I'm sure you know someone, either in your family or among your friends, who is highly anxious. You will recognize the rapid speech, need for reassurance and fear of new situations, sometimes accelerating into full-blown panic.

We have become scared to live.

Anxiety, according to the Report of the Surgeon General, is the most common emotional disorder among adults as well as during childhood and adolescence. About 13 of every 100 children and adolescents ages 9 to 17 experience some kind of anxiety disorder; girls are affected more than boys in about 2:1 ratio.

The anxiety disorders include Generalized Anxiety Disorder, Separation Anxiety Disorder, Phobias, Social Anxiety Disorder, Panic Disorder, Obsessive-Compulsive Disorder, and Post-traumatic Stress Disorder.

Anxiety disorders now appear at younger ages. I get calls from preschool teachers whose students are so anxious that they cannot color a page without tears of distress. The teachers do not describe a child's distress when the mother leaves at the beginning of the day; they see this heightened fear anytime a child puts pencil or crayon to paper, at a level that characterizes adults giving a presentation at a business luncheon!

Yet parents may be unaware of their children's distress. According to this month's edition of the American Psychological Association's Monitor on Psychology, "about one-fifth of children reported they worry a great deal or a lot, but only 3 percent of parents rate their children's stress as extreme" (p. 23).

What is happening here?

First of all, an anxious child often grows into an anxious adult. Genetically laden with a propensity toward anxiety, these children are often raised by equally anxious parent(s). Although anxiety may decrease with age, it often resurfaces at times of transition or stress.

Second, we are all burdened by information overload. The world's suffering, violence and mayhem seem to be at our doorstep, with concomitant fear for the well-being of our loved ones.

Third, parents and adults in general experience more stress now than ever before, despite time-saving devices. Indeed the most common descriptor that I hear about life is that it's hectic. Women especially experience more stress symptoms than men, such as "irritability or anger, fatigue and depression" (ibid., p.24). The resultant tension affects our marriages, parenting abilities, and our children's mental health.

Fourth, our expectations of ourselves and our children have risen at the speed of new versions of Windows. Babies are taken to "enrichment" classes, toddlers are expected to have "play dates," and preschoolers are required to know their numbers and letters by the time they enter kindergarten. And it only gets worse.

Five-year-olds must have computer skills and fifteen-year-olds top AP and PSAT scores. The pressure is on all of us to produce outstanding results, both in our personal and professional lives.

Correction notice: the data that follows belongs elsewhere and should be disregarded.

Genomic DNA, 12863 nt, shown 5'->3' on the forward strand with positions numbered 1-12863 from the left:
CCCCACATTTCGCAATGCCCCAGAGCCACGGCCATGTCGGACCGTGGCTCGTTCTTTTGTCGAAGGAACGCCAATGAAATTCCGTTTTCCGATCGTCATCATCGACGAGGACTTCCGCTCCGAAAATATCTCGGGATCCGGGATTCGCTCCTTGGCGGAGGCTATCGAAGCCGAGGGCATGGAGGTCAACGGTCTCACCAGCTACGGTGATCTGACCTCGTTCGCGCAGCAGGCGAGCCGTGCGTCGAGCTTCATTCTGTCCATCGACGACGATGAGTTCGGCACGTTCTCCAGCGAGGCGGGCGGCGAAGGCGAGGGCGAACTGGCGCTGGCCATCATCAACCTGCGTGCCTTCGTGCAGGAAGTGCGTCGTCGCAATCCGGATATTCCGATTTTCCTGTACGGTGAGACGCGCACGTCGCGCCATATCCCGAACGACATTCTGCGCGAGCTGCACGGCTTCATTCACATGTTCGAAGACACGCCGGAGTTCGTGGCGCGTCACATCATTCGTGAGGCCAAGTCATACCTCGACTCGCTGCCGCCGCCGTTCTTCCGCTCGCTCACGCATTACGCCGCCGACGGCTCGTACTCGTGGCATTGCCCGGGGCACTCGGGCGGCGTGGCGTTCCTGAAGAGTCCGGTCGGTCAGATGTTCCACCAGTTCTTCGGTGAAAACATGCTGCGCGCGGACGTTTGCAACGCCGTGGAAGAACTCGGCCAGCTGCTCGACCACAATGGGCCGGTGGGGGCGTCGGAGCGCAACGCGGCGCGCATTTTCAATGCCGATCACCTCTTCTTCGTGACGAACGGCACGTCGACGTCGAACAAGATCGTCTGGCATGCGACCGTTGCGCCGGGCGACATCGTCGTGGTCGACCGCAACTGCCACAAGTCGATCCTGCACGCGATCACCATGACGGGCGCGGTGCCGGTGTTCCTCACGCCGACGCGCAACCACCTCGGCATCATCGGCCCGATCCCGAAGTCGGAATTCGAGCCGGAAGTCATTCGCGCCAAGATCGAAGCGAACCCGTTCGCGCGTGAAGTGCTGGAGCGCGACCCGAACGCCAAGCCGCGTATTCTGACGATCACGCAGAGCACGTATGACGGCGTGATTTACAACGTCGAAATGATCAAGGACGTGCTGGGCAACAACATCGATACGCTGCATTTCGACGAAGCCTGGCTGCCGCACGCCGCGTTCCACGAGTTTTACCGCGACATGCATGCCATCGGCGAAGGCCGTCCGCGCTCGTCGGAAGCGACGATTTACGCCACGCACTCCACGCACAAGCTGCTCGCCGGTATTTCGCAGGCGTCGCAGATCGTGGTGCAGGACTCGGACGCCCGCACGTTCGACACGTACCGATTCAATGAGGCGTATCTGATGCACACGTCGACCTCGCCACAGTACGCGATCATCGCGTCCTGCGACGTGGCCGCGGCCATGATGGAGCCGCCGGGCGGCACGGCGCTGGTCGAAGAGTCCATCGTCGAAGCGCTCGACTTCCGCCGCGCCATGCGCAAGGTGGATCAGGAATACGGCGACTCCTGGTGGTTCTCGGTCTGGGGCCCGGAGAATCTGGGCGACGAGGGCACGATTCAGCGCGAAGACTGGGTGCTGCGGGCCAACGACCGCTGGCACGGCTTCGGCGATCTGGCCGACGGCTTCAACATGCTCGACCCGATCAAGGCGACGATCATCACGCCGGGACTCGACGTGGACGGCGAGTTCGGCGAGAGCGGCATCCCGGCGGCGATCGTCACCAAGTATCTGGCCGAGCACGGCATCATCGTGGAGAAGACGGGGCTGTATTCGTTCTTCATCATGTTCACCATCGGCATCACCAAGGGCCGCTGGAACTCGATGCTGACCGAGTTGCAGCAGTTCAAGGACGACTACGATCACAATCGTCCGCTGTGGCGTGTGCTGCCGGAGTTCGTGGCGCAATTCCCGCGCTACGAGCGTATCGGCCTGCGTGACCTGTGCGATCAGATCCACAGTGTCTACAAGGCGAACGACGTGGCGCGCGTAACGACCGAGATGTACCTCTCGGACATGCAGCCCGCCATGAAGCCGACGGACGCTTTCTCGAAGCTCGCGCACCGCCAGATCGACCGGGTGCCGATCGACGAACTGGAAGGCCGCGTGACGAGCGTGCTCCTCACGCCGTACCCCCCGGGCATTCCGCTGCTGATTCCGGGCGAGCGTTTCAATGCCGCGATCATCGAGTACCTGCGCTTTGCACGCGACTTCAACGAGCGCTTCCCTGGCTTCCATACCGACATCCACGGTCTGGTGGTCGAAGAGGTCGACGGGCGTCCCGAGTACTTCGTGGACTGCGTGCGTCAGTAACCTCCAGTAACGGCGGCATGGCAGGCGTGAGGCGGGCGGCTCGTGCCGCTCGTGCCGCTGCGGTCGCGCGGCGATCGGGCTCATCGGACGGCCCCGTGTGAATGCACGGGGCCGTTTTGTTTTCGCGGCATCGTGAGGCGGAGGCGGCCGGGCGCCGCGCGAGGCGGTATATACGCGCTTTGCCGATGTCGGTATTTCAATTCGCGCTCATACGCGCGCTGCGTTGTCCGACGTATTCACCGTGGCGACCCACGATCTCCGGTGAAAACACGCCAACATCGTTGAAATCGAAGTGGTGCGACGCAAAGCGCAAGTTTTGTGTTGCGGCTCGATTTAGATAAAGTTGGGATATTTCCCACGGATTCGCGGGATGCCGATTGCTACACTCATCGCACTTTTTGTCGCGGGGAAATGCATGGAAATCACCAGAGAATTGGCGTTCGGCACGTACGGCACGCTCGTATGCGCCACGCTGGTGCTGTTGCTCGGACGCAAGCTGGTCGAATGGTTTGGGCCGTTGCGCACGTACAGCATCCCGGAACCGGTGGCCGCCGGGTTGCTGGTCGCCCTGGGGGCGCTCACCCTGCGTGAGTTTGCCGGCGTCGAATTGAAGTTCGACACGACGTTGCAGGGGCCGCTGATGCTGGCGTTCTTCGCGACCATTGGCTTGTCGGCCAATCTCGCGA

A feeling of urgency prevails, while our sense of safety declines.

What better recipe for anxiety disorders and stress?

We cannot turn back the clock, nor would we want to. We all enjoy the benefits of technology.

So what can a person do?

1. You can erect a barrier. You can restore the boundaries that existed in prior generations between the adult and children's worlds. You can shield your children from the traumas that occur to so many people but which they blessedly do not have to experience. Not yet.

You can give your children back their childhood.

2. You can decide to get off the express train. You can learn how to handle mediocrity and accept what you have, to take the slow track and enjoy the scenery.

3. You can learn how to say, "No."

No to taking an extra course or to signing up your child for one, filling up every waking hour with something to learn and do.

No to more gadgets that distract and compel you to interact in cyberspace, at the cost of real-world human interactions.

No to pressure to achieve, make more money, go to more social events, attend more meetings.

Yes to listening to your heart and hearing what you and your children need.

4. You can learn how to relax, reframe your problems and tone down your emotions. Only then will you learn how to appreciate the gift of life.

Breathe deeply. You can overcome your anxiety. Then you will truly know how to live.

Author's Bio: 

Dr. Mona Spiegel is a Licensed Psychologist and Life Coach. She provides life coaching to women who want assistance and guidance but do not need therapy. She focuses on parenting issues, relationship, communication skills and wellness for single and married women. Dr. Spiegel also speaks to women’s groups all over the country, on a variety of topics related to women’s development and family relations. She is a member of the International Coach Federation and the American Psychological Association. Visit her at http://myfamilycoach.com.